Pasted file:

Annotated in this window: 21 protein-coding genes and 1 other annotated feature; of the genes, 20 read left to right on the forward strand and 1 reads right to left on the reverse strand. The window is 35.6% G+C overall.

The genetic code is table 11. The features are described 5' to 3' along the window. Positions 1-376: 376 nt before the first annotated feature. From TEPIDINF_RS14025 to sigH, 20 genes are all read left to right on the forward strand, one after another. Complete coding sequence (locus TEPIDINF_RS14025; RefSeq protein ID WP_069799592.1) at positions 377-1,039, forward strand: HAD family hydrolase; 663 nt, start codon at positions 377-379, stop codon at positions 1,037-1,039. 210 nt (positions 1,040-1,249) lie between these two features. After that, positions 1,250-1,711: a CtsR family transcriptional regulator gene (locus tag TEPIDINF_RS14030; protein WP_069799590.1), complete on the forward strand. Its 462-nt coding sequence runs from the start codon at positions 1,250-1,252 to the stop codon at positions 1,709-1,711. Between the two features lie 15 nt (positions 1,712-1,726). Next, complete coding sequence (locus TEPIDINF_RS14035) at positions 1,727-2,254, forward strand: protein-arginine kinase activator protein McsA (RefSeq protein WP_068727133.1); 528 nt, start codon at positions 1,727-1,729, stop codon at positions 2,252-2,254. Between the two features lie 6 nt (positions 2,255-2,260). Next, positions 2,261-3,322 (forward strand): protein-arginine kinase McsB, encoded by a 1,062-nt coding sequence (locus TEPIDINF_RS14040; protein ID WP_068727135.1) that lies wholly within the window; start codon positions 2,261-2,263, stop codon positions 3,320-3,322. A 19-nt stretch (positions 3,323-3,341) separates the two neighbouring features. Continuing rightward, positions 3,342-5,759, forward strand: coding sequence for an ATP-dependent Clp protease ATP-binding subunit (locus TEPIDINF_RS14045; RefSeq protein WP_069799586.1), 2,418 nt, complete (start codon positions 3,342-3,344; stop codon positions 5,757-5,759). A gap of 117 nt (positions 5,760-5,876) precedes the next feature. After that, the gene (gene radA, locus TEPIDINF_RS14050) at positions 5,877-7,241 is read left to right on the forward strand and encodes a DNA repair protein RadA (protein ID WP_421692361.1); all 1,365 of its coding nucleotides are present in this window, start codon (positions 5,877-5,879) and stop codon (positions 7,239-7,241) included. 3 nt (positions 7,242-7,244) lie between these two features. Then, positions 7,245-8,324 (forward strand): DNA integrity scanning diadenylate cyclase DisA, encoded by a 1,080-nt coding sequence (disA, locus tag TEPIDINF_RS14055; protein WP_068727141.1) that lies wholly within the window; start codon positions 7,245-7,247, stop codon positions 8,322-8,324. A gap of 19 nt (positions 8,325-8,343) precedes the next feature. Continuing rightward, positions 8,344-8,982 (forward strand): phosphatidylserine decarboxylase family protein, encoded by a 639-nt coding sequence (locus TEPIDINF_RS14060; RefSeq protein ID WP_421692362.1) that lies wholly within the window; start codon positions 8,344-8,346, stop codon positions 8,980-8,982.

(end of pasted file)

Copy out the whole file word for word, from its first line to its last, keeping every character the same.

Annotated in this window: 21 protein-coding genes and 1 other annotated feature; of the genes, 20 read left to right on the forward strand and 1 reads right to left on the reverse strand. The window is 35.6% G+C overall.

The genetic code is table 11. The features are described 5' to 3' along the window. Positions 1-376: 376 nt before the first annotated feature. From TEPIDINF_RS14025 to sigH, 20 genes are all read left to right on the forward strand, one after another. Complete coding sequence (locus TEPIDINF_RS14025; RefSeq protein ID WP_069799592.1) at positions 377-1,039, forward strand: HAD family hydrolase; 663 nt, start codon at positions 377-379, stop codon at positions 1,037-1,039. 210 nt (positions 1,040-1,249) lie between these two features. After that, positions 1,250-1,711: a CtsR family transcriptional regulator gene (locus tag TEPIDINF_RS14030; protein WP_069799590.1), complete on the forward strand. Its 462-nt coding sequence runs from the start codon at positions 1,250-1,252 to the stop codon at positions 1,709-1,711. Between the two features lie 15 nt (positions 1,712-1,726). Next, complete coding sequence (locus TEPIDINF_RS14035) at positions 1,727-2,254, forward strand: protein-arginine kinase activator protein McsA (RefSeq protein WP_068727133.1); 528 nt, start codon at positions 1,727-1,729, stop codon at positions 2,252-2,254. Between the two features lie 6 nt (positions 2,255-2,260). Next, positions 2,261-3,322 (forward strand): protein-arginine kinase McsB, encoded by a 1,062-nt coding sequence (locus TEPIDINF_RS14040; protein ID WP_068727135.1) that lies wholly within the window; start codon positions 2,261-2,263, stop codon positions 3,320-3,322. A 19-nt stretch (positions 3,323-3,341) separates the two neighbouring features. Continuing rightward, positions 3,342-5,759, forward strand: coding sequence for an ATP-dependent Clp protease ATP-binding subunit (locus TEPIDINF_RS14045; RefSeq protein WP_069799586.1), 2,418 nt, complete (start codon positions 3,342-3,344; stop codon positions 5,757-5,759). A gap of 117 nt (positions 5,760-5,876) precedes the next feature. After that, the gene (gene radA, locus TEPIDINF_RS14050) at positions 5,877-7,241 is read left to right on the forward strand and encodes a DNA repair protein RadA (protein ID WP_421692361.1); all 1,365 of its coding nucleotides are present in this window, start codon (positions 5,877-5,879) and stop codon (positions 7,239-7,241) included. 3 nt (positions 7,242-7,244) lie between these two features. Then, positions 7,245-8,324 (forward strand): DNA integrity scanning diadenylate cyclase DisA, encoded by a 1,080-nt coding sequence (disA, locus tag TEPIDINF_RS14055; protein WP_068727141.1) that lies wholly within the window; start codon positions 7,245-7,247, stop codon positions 8,322-8,324. A gap of 19 nt (positions 8,325-8,343) precedes the next feature. Continuing rightward, positions 8,344-8,982 (forward strand): phosphatidylserine decarboxylase family protein, encoded by a 639-nt coding sequence (locus TEPIDINF_RS14060; RefSeq protein ID WP_421692362.1) that lies wholly within the window; start codon positions 8,344-8,346, stop codon positions 8,980-8,982.